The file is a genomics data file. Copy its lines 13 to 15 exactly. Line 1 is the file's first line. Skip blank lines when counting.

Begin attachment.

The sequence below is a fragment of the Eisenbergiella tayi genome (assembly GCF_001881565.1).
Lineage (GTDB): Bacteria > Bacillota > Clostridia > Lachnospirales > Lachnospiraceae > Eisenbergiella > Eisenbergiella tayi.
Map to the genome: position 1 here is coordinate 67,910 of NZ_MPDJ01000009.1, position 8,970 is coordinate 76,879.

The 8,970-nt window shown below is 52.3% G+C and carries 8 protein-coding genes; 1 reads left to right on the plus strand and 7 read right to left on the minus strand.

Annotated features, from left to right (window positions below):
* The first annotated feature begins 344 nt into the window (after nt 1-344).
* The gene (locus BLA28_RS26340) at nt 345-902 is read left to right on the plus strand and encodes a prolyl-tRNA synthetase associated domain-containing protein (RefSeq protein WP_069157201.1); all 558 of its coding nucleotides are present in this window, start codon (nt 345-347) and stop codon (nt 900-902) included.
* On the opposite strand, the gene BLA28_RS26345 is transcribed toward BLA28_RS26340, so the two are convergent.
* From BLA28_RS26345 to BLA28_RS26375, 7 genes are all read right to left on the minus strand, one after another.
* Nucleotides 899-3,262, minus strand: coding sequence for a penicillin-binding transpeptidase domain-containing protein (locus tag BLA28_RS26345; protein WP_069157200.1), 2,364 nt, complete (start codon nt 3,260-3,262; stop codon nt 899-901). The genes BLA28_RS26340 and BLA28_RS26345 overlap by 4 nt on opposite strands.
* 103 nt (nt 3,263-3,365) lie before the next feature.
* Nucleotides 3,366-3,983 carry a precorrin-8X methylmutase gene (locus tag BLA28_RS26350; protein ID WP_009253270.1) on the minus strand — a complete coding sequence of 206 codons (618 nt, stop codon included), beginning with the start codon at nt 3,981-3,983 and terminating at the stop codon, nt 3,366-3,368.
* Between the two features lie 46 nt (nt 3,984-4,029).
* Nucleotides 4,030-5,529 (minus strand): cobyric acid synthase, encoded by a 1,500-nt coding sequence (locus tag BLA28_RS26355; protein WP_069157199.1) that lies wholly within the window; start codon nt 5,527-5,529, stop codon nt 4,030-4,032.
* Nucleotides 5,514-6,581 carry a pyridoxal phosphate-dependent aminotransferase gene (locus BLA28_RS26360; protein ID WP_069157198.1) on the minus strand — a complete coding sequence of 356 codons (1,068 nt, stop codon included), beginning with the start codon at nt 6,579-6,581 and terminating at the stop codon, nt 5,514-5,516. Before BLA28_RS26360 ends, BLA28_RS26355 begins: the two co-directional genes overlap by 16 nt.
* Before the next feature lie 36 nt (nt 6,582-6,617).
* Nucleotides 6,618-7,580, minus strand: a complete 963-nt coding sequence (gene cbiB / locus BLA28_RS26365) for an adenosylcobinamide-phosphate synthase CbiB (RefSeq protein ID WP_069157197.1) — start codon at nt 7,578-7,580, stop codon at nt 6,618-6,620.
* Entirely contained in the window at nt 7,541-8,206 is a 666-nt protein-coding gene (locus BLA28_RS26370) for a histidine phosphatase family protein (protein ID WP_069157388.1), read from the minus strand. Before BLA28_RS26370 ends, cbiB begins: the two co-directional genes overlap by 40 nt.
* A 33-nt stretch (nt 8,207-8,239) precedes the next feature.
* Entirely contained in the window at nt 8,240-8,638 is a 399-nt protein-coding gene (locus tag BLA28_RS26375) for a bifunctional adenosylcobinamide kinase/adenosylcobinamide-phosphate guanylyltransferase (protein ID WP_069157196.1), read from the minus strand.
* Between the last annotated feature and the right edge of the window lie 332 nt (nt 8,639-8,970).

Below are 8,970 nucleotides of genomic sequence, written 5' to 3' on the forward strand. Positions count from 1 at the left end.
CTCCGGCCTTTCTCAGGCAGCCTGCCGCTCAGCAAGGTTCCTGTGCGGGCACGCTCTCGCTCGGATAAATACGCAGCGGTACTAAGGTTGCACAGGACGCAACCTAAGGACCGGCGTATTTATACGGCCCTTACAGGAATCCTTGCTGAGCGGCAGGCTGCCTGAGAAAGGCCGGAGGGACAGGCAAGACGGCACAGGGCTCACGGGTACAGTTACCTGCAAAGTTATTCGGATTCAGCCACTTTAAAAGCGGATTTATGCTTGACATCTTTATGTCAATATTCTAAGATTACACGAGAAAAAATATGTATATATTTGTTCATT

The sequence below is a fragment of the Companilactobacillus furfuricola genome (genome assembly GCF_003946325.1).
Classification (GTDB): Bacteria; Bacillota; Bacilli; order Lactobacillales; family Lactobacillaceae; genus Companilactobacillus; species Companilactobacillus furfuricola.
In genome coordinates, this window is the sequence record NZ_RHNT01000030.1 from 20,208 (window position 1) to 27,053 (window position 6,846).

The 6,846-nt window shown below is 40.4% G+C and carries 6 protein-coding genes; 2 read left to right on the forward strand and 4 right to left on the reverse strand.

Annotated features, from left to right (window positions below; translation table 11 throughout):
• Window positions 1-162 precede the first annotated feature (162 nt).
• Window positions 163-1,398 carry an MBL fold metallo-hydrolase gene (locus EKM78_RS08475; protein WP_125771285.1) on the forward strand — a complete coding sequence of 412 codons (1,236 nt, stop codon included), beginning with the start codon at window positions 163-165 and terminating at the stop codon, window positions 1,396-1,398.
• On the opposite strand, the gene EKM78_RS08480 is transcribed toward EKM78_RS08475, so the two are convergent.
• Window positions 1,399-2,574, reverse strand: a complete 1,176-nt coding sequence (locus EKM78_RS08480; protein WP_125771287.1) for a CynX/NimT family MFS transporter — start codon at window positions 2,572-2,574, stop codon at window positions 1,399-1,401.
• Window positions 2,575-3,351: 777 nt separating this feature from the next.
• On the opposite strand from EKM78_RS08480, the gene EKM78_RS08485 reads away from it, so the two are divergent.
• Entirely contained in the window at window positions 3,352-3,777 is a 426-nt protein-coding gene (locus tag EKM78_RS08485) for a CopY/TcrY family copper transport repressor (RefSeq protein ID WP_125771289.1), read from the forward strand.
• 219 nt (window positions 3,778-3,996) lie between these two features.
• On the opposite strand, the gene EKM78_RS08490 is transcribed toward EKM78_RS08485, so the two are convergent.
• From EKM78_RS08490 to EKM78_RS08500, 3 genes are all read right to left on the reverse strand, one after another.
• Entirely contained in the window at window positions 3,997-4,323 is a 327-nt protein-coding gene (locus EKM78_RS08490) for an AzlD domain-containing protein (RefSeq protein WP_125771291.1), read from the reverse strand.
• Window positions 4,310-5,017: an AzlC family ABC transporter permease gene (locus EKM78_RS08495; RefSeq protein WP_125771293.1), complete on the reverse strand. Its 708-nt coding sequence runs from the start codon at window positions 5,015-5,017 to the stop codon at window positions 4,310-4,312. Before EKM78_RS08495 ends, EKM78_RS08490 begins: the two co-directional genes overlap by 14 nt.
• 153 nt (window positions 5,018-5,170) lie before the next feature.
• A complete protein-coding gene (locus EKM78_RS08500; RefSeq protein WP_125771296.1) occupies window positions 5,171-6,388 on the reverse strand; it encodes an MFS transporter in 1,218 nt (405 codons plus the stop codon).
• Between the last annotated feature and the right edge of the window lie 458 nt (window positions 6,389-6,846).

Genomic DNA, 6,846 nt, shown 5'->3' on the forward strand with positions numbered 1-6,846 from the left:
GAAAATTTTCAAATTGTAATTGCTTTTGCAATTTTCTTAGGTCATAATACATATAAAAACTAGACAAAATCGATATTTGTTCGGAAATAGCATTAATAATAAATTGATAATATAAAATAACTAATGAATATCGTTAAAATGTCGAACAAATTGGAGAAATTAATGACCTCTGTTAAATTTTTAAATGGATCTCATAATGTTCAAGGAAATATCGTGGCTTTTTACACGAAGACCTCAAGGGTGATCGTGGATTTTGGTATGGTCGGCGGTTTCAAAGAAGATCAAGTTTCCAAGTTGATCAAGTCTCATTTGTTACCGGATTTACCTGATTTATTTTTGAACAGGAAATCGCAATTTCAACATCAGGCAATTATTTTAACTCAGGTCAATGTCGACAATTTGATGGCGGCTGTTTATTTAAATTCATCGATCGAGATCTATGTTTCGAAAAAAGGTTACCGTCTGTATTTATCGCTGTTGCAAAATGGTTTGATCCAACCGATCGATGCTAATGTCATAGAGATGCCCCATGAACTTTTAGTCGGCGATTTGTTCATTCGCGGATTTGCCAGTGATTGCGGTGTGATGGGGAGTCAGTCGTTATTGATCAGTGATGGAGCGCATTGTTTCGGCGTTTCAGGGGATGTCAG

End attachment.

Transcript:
* Between the two features lie 46 nt (nt 3,984-4,029).
* Nucleotides 4,030-5,529 (minus strand): cobyric acid synthase, encoded by a 1,500-nt coding sequence (locus tag BLA28_RS26355; protein WP_069157199.1) that lies wholly within the window; start codon nt 5,527-5,529, stop codon nt 4,030-4,032.
* Nucleotides 5,514-6,581 carry a pyridoxal phosphate-dependent aminotransferase gene (locus BLA28_RS26360; protein ID WP_069157198.1) on the minus strand — a complete coding sequence of 356 codons (1,068 nt, stop codon included), beginning with the start codon at nt 6,579-6,581 and terminating at the stop codon, nt 5,514-5,516. Before BLA28_RS26360 ends, BLA28_RS26355 begins: the two co-directional genes overlap by 16 nt.